Michael Collichio takes over as food service director

Hackley welcomes a new Head of Food Services


Credit: Hadley Chapman

Head of Dining Services Michael Collichio inspects a chicken dish with other members of Flik. Collichio is new to Hackley this year. Among other things, he has worked as a line cook and a hospital chef in the past.

By Hadley Chapman, Staff Writer

“Let food be thy medicine, and thy medicine be thy food,” says the new head of dining services, Michael Collichio. Collichio joins the hilltop’s Flik staff this year with hopes of bringing a shared vision and enthusiasm for how food can be used to excite people and get them engaged in thinking about their own long term health and wellness. He hopes to bring both short and long term changes to the Hackley communities health and wellness.

Collichio’s roots are in restaurants. He started off as a line cook, preparing ingredients and assembling dishes. Then, after college, he worked in a hospital as a chef. “It was pretty revolutionary in that patients could order what they wanted when they wanted. We did a lot of fresh cooking, we made everything from scratch,” Collichio says.

After getting into management he started leading teams that were caring for a community. “Having spent the past 18 years in hospitals, serving communities in that way, I spent a lot of my career dealing with people after they had made a lifetime of bad food choices.” This inspires Collichio to help people improve their diets.

Along with his love for food, Collichio enjoys giving back to the community. For three years he oversaw a meals on wheels program in Missoula, Montana. That program served about 240 individuals a day. The nutritious meals would be prepared, boxed up and volunteer drivers would drive the food to people who were homebound and had difficulty getting to a grocery store.

Let food be thy medicine, and thy medicine be thy food.”

— Michael Collichio

With Collichio’s background in healthcare, he believes that “what we put into our bodies is the single most important thing we can do. ” A healthy change that has already been introduced to the Hackley dining hall is the removal of the juice machines, due to the high sugar content of it.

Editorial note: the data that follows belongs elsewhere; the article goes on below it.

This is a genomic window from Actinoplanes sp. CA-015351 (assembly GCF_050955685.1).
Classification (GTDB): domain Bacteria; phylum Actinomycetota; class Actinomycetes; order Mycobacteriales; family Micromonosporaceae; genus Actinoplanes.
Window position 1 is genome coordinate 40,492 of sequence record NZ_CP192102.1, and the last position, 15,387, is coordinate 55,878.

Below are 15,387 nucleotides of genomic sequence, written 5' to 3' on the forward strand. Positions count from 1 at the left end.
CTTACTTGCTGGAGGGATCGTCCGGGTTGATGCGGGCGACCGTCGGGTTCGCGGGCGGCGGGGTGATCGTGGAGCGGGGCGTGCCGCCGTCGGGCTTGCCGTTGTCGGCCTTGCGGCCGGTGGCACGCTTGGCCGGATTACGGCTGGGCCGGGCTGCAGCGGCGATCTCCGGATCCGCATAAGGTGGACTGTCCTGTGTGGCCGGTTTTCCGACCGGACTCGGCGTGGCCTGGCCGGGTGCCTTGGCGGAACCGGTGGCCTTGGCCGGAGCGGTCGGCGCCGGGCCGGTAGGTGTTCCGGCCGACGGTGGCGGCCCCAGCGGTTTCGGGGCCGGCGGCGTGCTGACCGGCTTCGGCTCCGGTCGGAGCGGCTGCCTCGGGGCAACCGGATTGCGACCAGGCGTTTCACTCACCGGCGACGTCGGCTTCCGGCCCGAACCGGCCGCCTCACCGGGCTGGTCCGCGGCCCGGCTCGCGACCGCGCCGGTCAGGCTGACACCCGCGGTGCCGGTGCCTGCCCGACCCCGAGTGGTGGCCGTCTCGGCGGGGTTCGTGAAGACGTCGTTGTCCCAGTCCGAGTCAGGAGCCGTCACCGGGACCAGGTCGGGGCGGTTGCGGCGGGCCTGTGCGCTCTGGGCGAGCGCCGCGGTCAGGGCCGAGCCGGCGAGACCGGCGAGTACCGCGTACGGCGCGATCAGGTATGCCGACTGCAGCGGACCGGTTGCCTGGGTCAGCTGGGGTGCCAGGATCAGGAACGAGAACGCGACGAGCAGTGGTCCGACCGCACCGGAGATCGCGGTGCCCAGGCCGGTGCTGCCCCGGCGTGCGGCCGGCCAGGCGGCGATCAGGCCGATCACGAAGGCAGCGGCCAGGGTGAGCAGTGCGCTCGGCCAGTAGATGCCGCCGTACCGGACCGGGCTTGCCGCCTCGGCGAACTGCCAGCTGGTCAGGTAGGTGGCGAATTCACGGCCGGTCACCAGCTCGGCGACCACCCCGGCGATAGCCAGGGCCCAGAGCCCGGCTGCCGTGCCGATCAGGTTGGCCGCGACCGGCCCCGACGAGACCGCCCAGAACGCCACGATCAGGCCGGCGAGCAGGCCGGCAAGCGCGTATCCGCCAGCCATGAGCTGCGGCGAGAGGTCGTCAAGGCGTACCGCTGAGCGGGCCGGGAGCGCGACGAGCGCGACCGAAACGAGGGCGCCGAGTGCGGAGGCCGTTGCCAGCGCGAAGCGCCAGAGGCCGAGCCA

One of the things that really drew Collichio to Hackley was the school’s commitment to serving highly nutritious, wholesome and local food whenever possible and thinking about food as a means to a healthy life not just as a means to survive.

“Everybody has their vices, everyone loves a cheeseburger, but I also want to see if we can help people realize that they love camut, and whole grains and quinoa and try to get in touch with what it means to live in a community where the food is grown around you,” Collichio added.

A priority for Collichio is using locally-produced food. In doing so he hopes to raise awareness to food miles — a measurement used to quantify locality with food. The thousands of miles that some food has to travel can leave a substantial carbon footprint, which can further impact climate change. There could be some pretty substantial change within the next couple of years with regard to the use of local foods.

In terms of more short term changes, Collichio hopes to improve catering events. For example, Collichio sees the coffee houses as an opportunity to bring healthier options, for example, a grain bowl, where you could build your own bowl with quinoa, rice avocado, and other colorful, delicious ingredients.

Collichio’s message for the student body is, “we’re here for you guys. Knowing what you guys are looking for is so important to us. I think its a shared vision, something we can do together as a community.”